As he ran out onto the Rogers Centre turf for the first time this season on Tuesday afternoon, George Springer stopped and pointed to foul territory alongside third base.
“There’s a stage on the field!” Springer said to no one in particular.
Don’t get too excited. It’s just a pregame TV set, and it’s not permanent. Presumably because Rogers couldn’t figure a way to brand and sell a new murderball feature on the sidelines: ‘Maybe you’ll get some in-game analysis, and maybe someone’s going to the infirmary. Stay tuned on Sportsnet.’
Springer then did one of those craning 360s you see in movies about baseball, taking in the totality of the stadium.
“I’m staring at it for the first time,” Springer said. “And it is awesome.”
Also, they play baseball there. The Blue Jays beat the Detroit Tigers 9-3 in their home opener.
As you may have heard about a hundred times in the past week, the Rogers Centre has been improved over the off-season. This was everyone’s first chance to see what $300-million buys you these days.
The fences are shorter, there are new bars in the nosebleeds and there’s enough LED signage in the outfield to land an alien spacecraft, a la Close Encounters. Whenever you’re feeling bad about the cost-to-result ratio of your deck reno, console yourself with that number. Maybe you did pay too much, but you didn’t pay the equivalent of four fighter jets.
The improvements have made the Toronto’s concrete baseball tomb less like an Albanian pillbox and more like Cleveland. This is the unusual instance where that is a good thing.
My favourite new addition is the Tap and Go – an automated liquor emporium in right field. You tap your credit card to enter a horseshoe-shaped bank of fridges, pick up booze and head back out onto the concourse. You can be swilling within seconds.
Since we were there for journalistic purposes, I said, “This doesn’t charge you if you don’t get anything, right?”
“No,” said the attendant. “It’s one dollar for entry.”
For that dollar, you have the opportunity to buy a $7 Coke, a $12 beer or 750 ml of a blended screw-top called ‘Diabolica’ for 70 bucks (“serves two,” according to the placard).
“Reminiscent of Black Forest cake,” says the LCBO website, where Diabolica goes for $15.95. I’m no sommelier, but I’m not sure a bottle of red wine is meant to have tasting notes of birthday party desserts at Chuck E. Cheese.
If $70 sounds a lot like to you, you also get a clear, plastic carafe which is not suitable for collecting. Nobody wants you chucking a wine bottle into the opposing bullpen. That’s different, too, and now so close to the fans spilling out of the Tap and Go that an eventual drunken outrage feels inevitable.
So with all that money headed out the door, you’d guess the roof is fixed, right? Wrong. The roof still only works when the ambient temperature is cresting 30 C and the moon is in transit with Venus or something.
“There’s a process for that. It won’t be open today,” Jays GM Ross Atkins before the game. “There’s a process to ensure that it is ready to go for the year. That process has begun.”
Has it? Is someone from group sales up there with a hand winch?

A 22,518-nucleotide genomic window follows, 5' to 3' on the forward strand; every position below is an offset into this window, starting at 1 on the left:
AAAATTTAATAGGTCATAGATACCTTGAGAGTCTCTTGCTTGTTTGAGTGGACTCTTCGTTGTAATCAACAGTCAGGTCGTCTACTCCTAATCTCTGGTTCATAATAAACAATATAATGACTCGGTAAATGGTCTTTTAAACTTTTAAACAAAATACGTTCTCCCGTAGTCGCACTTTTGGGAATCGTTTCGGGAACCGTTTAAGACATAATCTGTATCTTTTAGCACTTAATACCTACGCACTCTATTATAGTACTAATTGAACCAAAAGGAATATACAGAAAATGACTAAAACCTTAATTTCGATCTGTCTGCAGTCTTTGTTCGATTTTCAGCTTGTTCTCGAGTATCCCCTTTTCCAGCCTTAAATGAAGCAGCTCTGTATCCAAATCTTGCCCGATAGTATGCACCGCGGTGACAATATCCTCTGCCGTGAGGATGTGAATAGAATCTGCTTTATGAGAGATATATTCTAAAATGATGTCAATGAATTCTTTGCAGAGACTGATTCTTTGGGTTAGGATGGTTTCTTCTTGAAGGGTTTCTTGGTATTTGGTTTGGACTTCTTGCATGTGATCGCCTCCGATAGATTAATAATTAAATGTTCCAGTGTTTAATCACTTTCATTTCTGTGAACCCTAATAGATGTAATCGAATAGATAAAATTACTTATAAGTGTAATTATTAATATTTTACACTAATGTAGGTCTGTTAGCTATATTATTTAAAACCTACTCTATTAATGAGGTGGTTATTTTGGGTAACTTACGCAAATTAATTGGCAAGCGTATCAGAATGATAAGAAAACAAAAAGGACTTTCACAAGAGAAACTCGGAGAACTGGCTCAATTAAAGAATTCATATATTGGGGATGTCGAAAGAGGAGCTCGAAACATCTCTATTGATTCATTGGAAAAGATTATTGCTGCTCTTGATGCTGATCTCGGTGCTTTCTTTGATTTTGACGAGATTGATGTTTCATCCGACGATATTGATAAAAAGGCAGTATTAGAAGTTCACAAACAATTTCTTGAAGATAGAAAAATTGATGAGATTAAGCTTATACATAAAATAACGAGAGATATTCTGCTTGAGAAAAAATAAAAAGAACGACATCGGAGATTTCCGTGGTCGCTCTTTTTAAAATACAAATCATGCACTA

Generally speaking, when your team is retrofitting its ancient stadium into “one of the best places in baseball” – Atkins’s (exaggerated) words – that means the club is in shambles. A standing-only bar a million feet from home plate – this is how bad teams separate desperate fans from their cash.
But this is the rare time that everything appears to be coming together at once.
The stadium is better, or at least, less ugly, and that’s good because it isn’t your money.
The team is better, and that’s good for the same reason.
And baseball’s better, just in general.
It’s one thing to watch the new, quicker baseball on TV. It’s another to see it live. A sense of jeopardy attaches itself to each pitcher-hitter interaction as soon as the ball is received on the mound.
While Jays starter Alek Manoah fiddled with his cap, you found yourself doing the old, ‘C’mon, c’mooooon, hurry.’ This feeling will wear off, but for now it has the effect of imbuing early-season baseball with late-season urgency.
Two representative moments for the Jays’ 2023 season happened in quick succession shortly after the start.
In the second inning, new Toronto centre fielder Kevin Kiermaier pulled a home run back over the new suburban-backyard-sized fence in dead centre. That gave the Jays their first renovation-related highlight.
Three batters later, Detroit’s Nick Maton hit a three-run home run. That gave the Jays their third or fourth ‘Someone remembered to pack the starting pitching, right?’-related storyline of the year. People will tire of talking about one thing before they weary of the other.
It was a rough night for the Jays’ most-talked-about starter, though it could have been much rougher. Had Rogers not downsized that wall and Kiermaier not made that catch, Manoah might not have gotten out of the second inning.
Instead, he muscled his way into the fifth. As Manoah left, the Jays trailed by a run and the new outfield bars weren’t heaving quite as much.
Back-to-back Jays home runs in the bottom of that inning put everyone back in a celebratory mood. One can only imagine the joy at that old Toronto baseball haunt, the Tap and Go.
It got worse for the Tigers from there. Talk about a team that could use a renovation. Any sort.
One thing we can say about the new Rogers Centre is that it will be a bellwether for this Jays season. If the Jays are a going concern in May, all the gushing about the sleekness of the architectural lines in the new field-level cladding or whatever it is will be over.
But if Rogers is pushing a buy-one-get-one-free midweek plonk special at one of their ‘family-friendly’ outfield drinking pits, then, well, time to find a few more million before the trade deadline.